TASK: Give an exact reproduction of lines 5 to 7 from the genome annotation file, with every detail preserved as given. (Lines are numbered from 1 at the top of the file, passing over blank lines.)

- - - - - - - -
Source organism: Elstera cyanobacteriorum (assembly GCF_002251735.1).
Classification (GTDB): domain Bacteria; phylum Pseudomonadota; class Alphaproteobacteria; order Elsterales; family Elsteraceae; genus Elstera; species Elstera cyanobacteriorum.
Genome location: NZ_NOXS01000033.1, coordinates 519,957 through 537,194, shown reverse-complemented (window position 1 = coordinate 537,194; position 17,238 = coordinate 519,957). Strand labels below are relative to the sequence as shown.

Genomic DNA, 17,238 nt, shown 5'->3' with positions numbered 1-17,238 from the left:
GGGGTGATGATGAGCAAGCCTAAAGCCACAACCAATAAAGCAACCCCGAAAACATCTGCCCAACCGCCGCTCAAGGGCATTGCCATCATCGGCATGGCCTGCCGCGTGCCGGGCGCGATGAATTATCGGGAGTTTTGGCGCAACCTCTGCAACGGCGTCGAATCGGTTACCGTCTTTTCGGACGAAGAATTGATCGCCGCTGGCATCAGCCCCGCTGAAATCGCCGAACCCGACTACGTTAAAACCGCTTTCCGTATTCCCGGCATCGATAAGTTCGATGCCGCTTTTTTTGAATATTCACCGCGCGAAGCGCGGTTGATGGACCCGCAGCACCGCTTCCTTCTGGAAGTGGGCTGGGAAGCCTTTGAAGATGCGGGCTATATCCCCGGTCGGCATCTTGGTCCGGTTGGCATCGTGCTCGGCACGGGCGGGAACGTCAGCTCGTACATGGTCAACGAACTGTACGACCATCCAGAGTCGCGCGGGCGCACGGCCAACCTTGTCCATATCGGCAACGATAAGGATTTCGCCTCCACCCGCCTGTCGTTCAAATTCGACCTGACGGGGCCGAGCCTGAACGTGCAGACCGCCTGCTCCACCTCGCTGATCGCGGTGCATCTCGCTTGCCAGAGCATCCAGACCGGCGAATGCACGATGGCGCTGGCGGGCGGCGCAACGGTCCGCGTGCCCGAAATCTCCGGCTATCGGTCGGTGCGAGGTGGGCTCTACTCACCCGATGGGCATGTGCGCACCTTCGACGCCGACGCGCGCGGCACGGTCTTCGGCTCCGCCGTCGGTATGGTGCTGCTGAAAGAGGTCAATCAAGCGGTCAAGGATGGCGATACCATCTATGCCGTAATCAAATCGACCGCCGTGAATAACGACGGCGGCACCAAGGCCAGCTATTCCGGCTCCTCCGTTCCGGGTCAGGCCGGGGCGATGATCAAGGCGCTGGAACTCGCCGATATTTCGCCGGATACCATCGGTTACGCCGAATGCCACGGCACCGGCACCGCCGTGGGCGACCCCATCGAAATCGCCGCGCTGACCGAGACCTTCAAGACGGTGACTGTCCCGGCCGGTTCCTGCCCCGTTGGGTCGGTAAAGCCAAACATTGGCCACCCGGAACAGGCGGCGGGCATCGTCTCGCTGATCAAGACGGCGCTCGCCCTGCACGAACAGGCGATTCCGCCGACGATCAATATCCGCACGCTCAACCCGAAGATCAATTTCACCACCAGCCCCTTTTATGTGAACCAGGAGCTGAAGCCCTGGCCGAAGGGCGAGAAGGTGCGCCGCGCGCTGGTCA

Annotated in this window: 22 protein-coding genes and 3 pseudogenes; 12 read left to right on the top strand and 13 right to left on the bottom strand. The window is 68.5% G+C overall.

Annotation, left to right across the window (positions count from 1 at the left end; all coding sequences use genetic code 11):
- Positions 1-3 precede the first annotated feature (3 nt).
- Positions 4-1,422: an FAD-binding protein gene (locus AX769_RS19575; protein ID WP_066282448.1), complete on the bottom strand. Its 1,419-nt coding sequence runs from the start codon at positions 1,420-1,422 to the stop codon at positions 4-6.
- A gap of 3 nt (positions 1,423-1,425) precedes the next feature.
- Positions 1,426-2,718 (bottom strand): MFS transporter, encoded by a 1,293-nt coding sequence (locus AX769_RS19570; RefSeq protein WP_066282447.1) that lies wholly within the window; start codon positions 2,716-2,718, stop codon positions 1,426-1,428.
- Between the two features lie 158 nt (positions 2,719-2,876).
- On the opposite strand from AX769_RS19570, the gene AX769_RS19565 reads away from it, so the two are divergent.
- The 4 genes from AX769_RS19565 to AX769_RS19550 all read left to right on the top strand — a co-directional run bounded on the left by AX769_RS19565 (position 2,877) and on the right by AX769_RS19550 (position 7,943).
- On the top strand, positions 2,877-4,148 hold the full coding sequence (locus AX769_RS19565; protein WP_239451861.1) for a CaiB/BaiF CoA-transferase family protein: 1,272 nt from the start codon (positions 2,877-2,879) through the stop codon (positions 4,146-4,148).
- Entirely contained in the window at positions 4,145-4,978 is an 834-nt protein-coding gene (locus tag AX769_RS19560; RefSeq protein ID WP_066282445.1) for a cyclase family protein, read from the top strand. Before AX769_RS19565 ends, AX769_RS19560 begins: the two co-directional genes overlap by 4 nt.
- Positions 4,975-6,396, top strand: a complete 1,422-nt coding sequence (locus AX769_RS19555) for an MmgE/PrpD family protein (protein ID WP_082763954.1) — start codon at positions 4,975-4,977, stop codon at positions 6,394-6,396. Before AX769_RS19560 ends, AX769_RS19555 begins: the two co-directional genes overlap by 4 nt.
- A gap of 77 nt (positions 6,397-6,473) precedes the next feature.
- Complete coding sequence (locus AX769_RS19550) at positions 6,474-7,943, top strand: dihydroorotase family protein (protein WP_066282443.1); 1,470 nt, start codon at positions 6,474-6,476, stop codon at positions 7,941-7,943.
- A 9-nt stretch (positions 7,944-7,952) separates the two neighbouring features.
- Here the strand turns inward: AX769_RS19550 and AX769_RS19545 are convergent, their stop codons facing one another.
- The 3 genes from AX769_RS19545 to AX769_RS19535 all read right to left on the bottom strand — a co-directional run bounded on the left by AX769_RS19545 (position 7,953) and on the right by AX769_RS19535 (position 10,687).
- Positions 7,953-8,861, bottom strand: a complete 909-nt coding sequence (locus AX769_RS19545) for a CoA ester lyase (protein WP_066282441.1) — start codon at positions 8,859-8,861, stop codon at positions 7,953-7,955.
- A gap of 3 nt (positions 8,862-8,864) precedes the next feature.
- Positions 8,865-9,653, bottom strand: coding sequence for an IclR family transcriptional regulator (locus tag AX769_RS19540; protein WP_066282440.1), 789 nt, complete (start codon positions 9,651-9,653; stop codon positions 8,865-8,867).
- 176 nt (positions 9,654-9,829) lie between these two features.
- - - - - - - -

GGGGTGATGATGAGCAAGCCTAAAGCCACAACCAATAAAGCAACCCCGAAAACATCTGCCCAACCGCCGCTCAAGGGCATTGCCATCATCGGCATGGCCTGCCGCGTGCCGGGCGCGATGAATTATCGGGAGTTTTGGCGCAACCTCTGCAACGGCGTCGAATCGGTTACCGTCTTTTCGGACGAAGAATTGATCGCCGCTGGCATCAGCCCCGCTGAAATCGCCGAACCCGACTACGTTAAAACCGCTTTCCGTATTCCCGGCATCGATAAGTTCGATGCCGCTTTTTTTGAATATTCACCGCGCGAAGCGCGGTTGATGGACCCGCAGCACCGCTTCCTTCTGGAAGTGGGCTGGGAAGCCTTTGAAGATGCGGGCTATATCCCCGGTCGGCATCTTGGTCCGGTTGGCATCGTGCTCGGCACGGGCGGGAACGTCAGCTCGTACATGGTCAACGAACTGTACGACCATCCAGAGTCGCGCGGGCGCACGGCCAACCTTGTCCATATCGGCAACGATAAGGATTTCGCCTCCACCCGCCTGTCGTTCAAATTCGACCTGACGGGGCCGAGCCTGAACGTGCAGACCGCCTGCTCCACCTCGCTGATCGCGGTGCATCTCGCTTGCCAGAGCATCCAGACCGGCGAATGCACGATGGCGCTGGCGGGCGGCGCAACGGTCCGCGTGCCCGAAATCTCCGGCTATCGGTCGGTGCGAGGTGGGCTCTACTCACCCGATGGGCATGTGCGCACCTTCGACGCCGACGCGCGCGGCACGGTCTTCGGCTCCGCCGTCGGTATGGTGCTGCTGAAAGAGGTCAATCAAGCGGTCAAGGATGGCGATACCATCTATGCCGTAATCAAATCGACCGCCGTGAATAACGACGGCGGCACCAAGGCCAGCTATTCCGGCTCCTCCGTTCCGGGTCAGGCCGGGGCGATGATCAAGGCGCTGGAACTCGCCGATATTTCGCCGGATACCATCGGTTACGCCGAATGCCACGGCACCGGCACCGCCGTGGGCGACCCCATCGAAATCGCCGCGCTGACCGAGACCTTCAAGACGGTGACTGTCCCGGCCGGTTCCTGCCCCGTTGGGTCGGTAAAGCCAAACATTGGCCACCCGGAACAGGCGGCGGGCATCGTCTCGCTGATCAAGACGGCGCTCGCCCTGCACGAACAGGCGATTCCGCCGACGATCAATATCCGCACGCTCAACCCGAAGATCAATTTCACCACCAGCCCCTTTTATGTGAACCAGGAGCTGAAGCCCTGGCCGAAGGGCGAGAAGGTGCGCCGCGCGCTGGTCA

Annotated in this window: 22 protein-coding genes and 3 pseudogenes; 12 read left to right on the top strand and 13 right to left on the bottom strand. The window is 68.5% G+C overall.

Annotation, left to right across the window (positions count from 1 at the left end; all coding sequences use genetic code 11):